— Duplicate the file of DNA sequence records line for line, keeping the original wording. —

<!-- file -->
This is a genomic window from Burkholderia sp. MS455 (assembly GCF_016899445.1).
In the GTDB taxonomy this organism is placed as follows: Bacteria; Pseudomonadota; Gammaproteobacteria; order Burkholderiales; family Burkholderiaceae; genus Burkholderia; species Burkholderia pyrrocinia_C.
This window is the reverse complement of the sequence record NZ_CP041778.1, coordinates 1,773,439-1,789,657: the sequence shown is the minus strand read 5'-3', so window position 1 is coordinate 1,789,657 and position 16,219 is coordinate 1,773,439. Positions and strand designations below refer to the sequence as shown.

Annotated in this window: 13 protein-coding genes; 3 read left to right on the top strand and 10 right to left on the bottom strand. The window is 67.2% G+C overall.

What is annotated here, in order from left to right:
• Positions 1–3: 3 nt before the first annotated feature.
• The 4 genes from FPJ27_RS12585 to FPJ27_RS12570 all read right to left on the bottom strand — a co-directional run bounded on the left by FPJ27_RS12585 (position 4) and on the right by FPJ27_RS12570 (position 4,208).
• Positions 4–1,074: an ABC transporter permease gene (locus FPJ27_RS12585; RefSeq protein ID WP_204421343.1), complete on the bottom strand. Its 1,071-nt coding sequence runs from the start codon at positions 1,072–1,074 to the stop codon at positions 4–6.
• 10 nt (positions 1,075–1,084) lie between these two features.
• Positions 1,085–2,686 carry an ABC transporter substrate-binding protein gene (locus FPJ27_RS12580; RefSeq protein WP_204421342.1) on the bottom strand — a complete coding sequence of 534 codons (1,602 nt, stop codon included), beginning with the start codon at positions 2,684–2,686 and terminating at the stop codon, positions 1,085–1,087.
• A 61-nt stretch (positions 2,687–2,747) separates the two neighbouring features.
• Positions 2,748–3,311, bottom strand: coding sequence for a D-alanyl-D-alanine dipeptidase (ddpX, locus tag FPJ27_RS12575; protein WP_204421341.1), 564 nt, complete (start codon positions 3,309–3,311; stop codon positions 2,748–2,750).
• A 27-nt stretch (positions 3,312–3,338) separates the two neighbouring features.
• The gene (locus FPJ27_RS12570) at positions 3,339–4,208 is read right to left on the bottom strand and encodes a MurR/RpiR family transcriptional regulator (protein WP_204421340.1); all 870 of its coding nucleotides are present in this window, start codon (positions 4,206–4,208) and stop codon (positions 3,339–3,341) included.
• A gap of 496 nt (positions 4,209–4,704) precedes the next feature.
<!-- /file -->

This is a genomic window from Burkholderia sp. MS455 (assembly GCF_016899445.1).
In the GTDB taxonomy this organism is placed as follows: Bacteria; Pseudomonadota; Gammaproteobacteria; order Burkholderiales; family Burkholderiaceae; genus Burkholderia; species Burkholderia pyrrocinia_C.
This window is the reverse complement of the sequence record NZ_CP041778.1, coordinates 1,773,439-1,789,657: the sequence shown is the minus strand read 5'-3', so window position 1 is coordinate 1,789,657 and position 16,219 is coordinate 1,773,439. Positions and strand designations below refer to the sequence as shown.

Annotated in this window: 13 protein-coding genes; 3 read left to right on the top strand and 10 right to left on the bottom strand. The window is 67.2% G+C overall.

What is annotated here, in order from left to right:
• Positions 1–3: 3 nt before the first annotated feature.
• The 4 genes from FPJ27_RS12585 to FPJ27_RS12570 all read right to left on the bottom strand — a co-directional run bounded on the left by FPJ27_RS12585 (position 4) and on the right by FPJ27_RS12570 (position 4,208).
• Positions 4–1,074: an ABC transporter permease gene (locus FPJ27_RS12585; RefSeq protein ID WP_204421343.1), complete on the bottom strand. Its 1,071-nt coding sequence runs from the start codon at positions 1,072–1,074 to the stop codon at positions 4–6.
• 10 nt (positions 1,075–1,084) lie between these two features.
• Positions 1,085–2,686 carry an ABC transporter substrate-binding protein gene (locus FPJ27_RS12580; RefSeq protein WP_204421342.1) on the bottom strand — a complete coding sequence of 534 codons (1,602 nt, stop codon included), beginning with the start codon at positions 2,684–2,686 and terminating at the stop codon, positions 1,085–1,087.
• A 61-nt stretch (positions 2,687–2,747) separates the two neighbouring features.
• Positions 2,748–3,311, bottom strand: coding sequence for a D-alanyl-D-alanine dipeptidase (ddpX, locus tag FPJ27_RS12575; protein WP_204421341.1), 564 nt, complete (start codon positions 3,309–3,311; stop codon positions 2,748–2,750).
• A 27-nt stretch (positions 3,312–3,338) separates the two neighbouring features.
• The gene (locus FPJ27_RS12570) at positions 3,339–4,208 is read right to left on the bottom strand and encodes a MurR/RpiR family transcriptional regulator (protein WP_204421340.1); all 870 of its coding nucleotides are present in this window, start codon (positions 4,206–4,208) and stop codon (positions 3,339–3,341) included.
• A gap of 496 nt (positions 4,209–4,704) precedes the next feature.